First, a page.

Sphagnum moss serves as a reservoir for the forest.

This iconic route won the 2018 Unesco Asia Pacific Awards for Cultural Heritage Conservation in the New Design in Heritage Contexts category. Some of the 18 classic barns have been turned into museums, a cafe, bistro, a teahouse and 34 guestrooms to shed light on the history of the tobacco industry in Chiang Mai as well as Lanna craftsmanship that makes use of local wisdom and different materials.

"In the past, all 500 farmer families delivered their produce to us. Some 30% were given to the Tobacco Authority of Thailand and 70% went to private companies like Philip Morris. Later, the owners closed the tobacco business and started planting trees for housing projects as a result of rising fuel and wage expenses. At the same time, farmers chose to plant longan rather than tobacco. When rice, tobacco and soya beans require four months to mature in a crop rotation loop, farmers no longer want to work too hard," said Chalermpong Siriudomrit, a business development manager of Kaomai Lanna Resort.

"Capitalising on tourism to Chiang Mai, the owners transformed a tobacco barn compound into Kaomai Lanna Resort in 1997 and launched Kaomai Estate 1955 in 2016 where people of all ages can enjoy green space and history. Cutting-edge technology has been used to strengthen the building's structure, and all of the designs have been modernised while blending in with the surrounding."

The following day, we spent a few hours shopping in Jing Jai Market Chiang Mai, which is in Muang Chiang Mai. On weekends, hundreds of local designers, artists and farmers gather here to show their collections of handicrafts, Lanna-inspired fashion and accessories, ceramic tableware, handcrafted leather, silver jewellery and artworks as well as fresh produce from their farms.

November to February is the best time to see rhododendrons in full bloom.

After a long walking tour, I spent the afternoon unwinding at San Kamphaeng Hot Springs and took a 15-minute foot soak to relieve tense muscles. This 75 rai hot spring was developed into a tourist attraction in 1984 in collaboration between the Tourism Authority of Thailand and the Cooperative Promotion Department, before being transferred to the Treasury Department.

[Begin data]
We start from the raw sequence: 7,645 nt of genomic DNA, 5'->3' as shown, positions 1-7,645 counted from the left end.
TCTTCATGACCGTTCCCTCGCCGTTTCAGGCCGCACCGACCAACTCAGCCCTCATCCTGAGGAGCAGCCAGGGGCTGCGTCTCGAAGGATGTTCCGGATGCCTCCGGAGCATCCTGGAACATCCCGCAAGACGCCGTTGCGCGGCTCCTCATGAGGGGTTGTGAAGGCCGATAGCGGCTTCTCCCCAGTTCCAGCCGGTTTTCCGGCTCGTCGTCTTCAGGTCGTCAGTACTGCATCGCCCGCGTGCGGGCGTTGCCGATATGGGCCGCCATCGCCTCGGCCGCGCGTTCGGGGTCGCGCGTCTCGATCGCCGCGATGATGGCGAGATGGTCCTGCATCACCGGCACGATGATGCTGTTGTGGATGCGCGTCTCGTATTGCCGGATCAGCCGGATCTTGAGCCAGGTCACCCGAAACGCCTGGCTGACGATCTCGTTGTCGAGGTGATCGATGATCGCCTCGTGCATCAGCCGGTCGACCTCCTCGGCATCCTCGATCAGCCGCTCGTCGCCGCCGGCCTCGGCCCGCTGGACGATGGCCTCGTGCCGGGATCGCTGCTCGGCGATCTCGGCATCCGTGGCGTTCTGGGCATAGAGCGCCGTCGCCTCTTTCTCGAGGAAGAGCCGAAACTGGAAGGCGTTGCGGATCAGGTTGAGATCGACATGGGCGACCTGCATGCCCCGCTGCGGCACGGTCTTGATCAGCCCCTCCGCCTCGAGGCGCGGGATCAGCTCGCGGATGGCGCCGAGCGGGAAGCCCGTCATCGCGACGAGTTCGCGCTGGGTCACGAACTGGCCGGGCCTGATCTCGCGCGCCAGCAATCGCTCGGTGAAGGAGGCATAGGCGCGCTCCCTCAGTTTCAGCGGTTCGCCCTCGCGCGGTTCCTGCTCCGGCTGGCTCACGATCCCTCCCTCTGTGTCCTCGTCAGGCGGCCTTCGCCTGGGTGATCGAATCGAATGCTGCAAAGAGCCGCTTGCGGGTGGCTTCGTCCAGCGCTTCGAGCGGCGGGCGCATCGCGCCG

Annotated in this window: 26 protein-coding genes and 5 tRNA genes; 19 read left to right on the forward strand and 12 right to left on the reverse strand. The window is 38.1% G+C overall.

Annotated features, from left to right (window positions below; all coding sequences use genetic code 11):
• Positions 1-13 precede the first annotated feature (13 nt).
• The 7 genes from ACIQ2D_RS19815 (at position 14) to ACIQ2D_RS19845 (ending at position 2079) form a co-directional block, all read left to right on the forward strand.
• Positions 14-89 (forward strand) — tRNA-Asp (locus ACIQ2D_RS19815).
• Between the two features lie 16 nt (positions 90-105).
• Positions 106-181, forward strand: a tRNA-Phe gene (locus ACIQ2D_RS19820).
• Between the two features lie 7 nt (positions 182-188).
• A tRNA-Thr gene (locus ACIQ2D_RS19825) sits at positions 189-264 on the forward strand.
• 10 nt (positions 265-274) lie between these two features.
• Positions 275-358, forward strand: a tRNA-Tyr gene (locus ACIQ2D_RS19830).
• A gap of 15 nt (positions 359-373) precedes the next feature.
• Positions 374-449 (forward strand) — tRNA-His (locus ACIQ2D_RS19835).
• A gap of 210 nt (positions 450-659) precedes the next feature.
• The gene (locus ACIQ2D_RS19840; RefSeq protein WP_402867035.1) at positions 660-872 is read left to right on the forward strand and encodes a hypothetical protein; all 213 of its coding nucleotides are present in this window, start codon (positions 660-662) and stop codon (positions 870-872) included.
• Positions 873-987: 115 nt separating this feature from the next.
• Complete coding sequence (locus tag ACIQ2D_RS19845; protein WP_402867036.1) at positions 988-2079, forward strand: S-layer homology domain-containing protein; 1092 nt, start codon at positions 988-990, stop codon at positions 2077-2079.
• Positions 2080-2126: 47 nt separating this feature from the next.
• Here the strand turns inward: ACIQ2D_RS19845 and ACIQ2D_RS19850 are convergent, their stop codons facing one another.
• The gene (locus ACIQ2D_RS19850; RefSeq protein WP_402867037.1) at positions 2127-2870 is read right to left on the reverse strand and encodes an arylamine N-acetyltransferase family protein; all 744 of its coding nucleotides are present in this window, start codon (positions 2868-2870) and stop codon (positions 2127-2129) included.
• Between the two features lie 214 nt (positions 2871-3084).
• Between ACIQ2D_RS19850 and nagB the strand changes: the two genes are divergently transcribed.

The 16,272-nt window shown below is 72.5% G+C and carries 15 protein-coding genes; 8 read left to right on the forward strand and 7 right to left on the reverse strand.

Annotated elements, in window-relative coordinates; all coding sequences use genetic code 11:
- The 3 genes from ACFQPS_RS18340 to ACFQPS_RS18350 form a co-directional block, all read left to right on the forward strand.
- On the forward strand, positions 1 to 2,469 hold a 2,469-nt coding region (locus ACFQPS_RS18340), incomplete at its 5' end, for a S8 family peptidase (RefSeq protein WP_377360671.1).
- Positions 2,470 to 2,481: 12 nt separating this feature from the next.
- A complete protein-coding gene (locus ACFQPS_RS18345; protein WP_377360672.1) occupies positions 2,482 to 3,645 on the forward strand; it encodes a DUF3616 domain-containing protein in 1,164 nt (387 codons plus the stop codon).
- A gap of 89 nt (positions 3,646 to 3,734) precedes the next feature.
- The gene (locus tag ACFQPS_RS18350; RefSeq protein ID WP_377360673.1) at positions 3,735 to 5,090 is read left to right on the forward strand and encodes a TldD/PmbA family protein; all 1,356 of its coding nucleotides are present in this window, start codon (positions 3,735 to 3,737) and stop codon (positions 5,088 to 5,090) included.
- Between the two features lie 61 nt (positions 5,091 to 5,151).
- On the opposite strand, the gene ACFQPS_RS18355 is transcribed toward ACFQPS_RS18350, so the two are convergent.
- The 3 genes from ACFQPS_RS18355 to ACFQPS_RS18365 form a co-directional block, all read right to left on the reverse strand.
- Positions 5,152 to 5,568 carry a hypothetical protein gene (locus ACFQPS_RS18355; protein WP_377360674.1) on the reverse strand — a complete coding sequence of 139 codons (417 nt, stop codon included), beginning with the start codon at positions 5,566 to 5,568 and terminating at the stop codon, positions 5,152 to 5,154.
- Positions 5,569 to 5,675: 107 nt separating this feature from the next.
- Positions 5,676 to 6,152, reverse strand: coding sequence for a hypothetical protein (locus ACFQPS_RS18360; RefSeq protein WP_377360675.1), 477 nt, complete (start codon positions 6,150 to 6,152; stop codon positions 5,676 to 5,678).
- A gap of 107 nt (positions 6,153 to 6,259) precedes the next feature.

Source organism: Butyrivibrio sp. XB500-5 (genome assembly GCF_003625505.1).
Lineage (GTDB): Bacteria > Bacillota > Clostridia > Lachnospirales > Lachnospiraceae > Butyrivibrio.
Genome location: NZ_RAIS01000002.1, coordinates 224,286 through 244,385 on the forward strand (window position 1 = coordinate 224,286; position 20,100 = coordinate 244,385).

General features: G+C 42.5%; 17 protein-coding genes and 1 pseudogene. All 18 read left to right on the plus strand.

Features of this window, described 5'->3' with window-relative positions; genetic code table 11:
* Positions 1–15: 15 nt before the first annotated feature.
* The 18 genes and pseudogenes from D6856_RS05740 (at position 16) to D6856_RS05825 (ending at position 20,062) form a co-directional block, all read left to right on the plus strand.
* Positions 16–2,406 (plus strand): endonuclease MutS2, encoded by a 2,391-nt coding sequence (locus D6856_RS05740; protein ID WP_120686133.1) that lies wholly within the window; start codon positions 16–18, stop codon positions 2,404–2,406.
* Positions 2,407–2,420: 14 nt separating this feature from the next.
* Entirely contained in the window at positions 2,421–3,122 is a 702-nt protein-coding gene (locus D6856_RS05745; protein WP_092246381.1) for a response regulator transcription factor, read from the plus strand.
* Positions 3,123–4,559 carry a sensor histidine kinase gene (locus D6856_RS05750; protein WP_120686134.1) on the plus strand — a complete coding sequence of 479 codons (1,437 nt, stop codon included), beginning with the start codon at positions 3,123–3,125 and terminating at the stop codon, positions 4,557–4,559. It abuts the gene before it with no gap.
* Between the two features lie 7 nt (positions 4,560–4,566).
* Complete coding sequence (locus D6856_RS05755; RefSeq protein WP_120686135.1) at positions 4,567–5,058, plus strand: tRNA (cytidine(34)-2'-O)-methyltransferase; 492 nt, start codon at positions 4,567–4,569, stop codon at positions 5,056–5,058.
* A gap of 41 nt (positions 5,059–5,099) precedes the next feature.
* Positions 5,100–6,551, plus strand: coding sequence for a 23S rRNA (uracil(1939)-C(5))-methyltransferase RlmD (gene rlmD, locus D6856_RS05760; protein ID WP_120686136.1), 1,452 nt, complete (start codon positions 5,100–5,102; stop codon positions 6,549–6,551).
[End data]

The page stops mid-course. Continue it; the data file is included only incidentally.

Situated atop the Mae Tha fault, these natural hot springs range in temperature from 100C to 105C and are connected to the natural hot springs of Chae Son National Park. In three hot springs, visitors can boil eggs.

In the upcoming year, the hot springs will undergo a massive renovation that will turn the area into a luxury Japanese-style wellness centre complete with foot spas, onsen villas and hot spring baths. Mae On Hospital will also develop a wide range of treatments using natural minerals.

On the final day, we made our way to Wat Pha Lat before leaving Chiang Mai. Surrounded by lush mountainous scenery, this ancient temple was first built in 1373 by King Kuena of the Lanna kingdom as part of a pilgrimage path to four sacred temples atop Doi Suthep, which represent the four stages of enlightenment in Buddhist beliefs.

Many different species of bird can be found at Ang Ka Nature Trail.

After going through several repairs, the temple was abandoned until 1972, when Phra Ajarn Pongsak Techathammo moved in. This temple was renovated by the Fine Arts Department four years ago. With an emphasis on simplicity and tranquillity to cohabit with nature, it boasts stunning Lanna colonial architectural designs set against the backdrop of a verdant mountain.

Two beautiful statues of Phaya Intathirat, which is a hybrid of a human, angel, naga and singha, and Phaya Thammikarat whose four hands hold a conch shell, trident, container and tripitaka, stand at a stairway to greet visitors.

Inside, its wihan houses a highly revered Sukhothai-style statue of Phra Un Muang that is believed to have been created in 1374, while an ordination hall is home to a white Chiang Saen-style Buddha statue. Another highlight is a classic Mon-style Saen Suk stupa, which has Buddha relics within and four singha-shaped sculptures decorating its base.

On the other side of a waterfall is a stunning Buddha hall built in the Mon-English style. Inside is a collection of antique Chiang Saen and Burmese-style Buddha sculptures in the reclining and subduing Mara postures.

Kaomai Lanna Resort, a row of classic tobacco barns converted into a museum, a cafe, a restaurant and lodgings.

Travel info


  • Ang Ka Nature Trail is located in Doi Inthanon National Park, Jomthong district, Chiang Mai. It's open daily from 5am to 7pm. Admission fee is 30 baht for children and 60 baht for adults. Call 053-286-729 or visit facebook.com/doiinthanonnationalpark.
  • Kaomai Lanna Resort & Estate 1955 is at 1 San Patong district, Chiang Mai. Visit kaomailanna.com.
  • San Kamphaeng Hot Springs is in San Kamphaeng district, Chiang Mai. It's open daily from 7am to 6pm. Call 065-963-0137 or visit facebook.com/sankamphaenghotsprings.

At Kaomai Lanna Resort, a row of classic tobacco barns converted into a museum, a cafe, a restaurant and lodgings.

Jing Jai Market Chiang Mai is a gathering place for artists, designers and farmers.

Jing Jai Market Chiang Mai is a gathering place for artists, designers and farmers.

San Kamphaeng Hot Springs offers a foot spa, baths and a chance to boil eggs.

Wat Pha Lat is recognised for its Lanna architecture.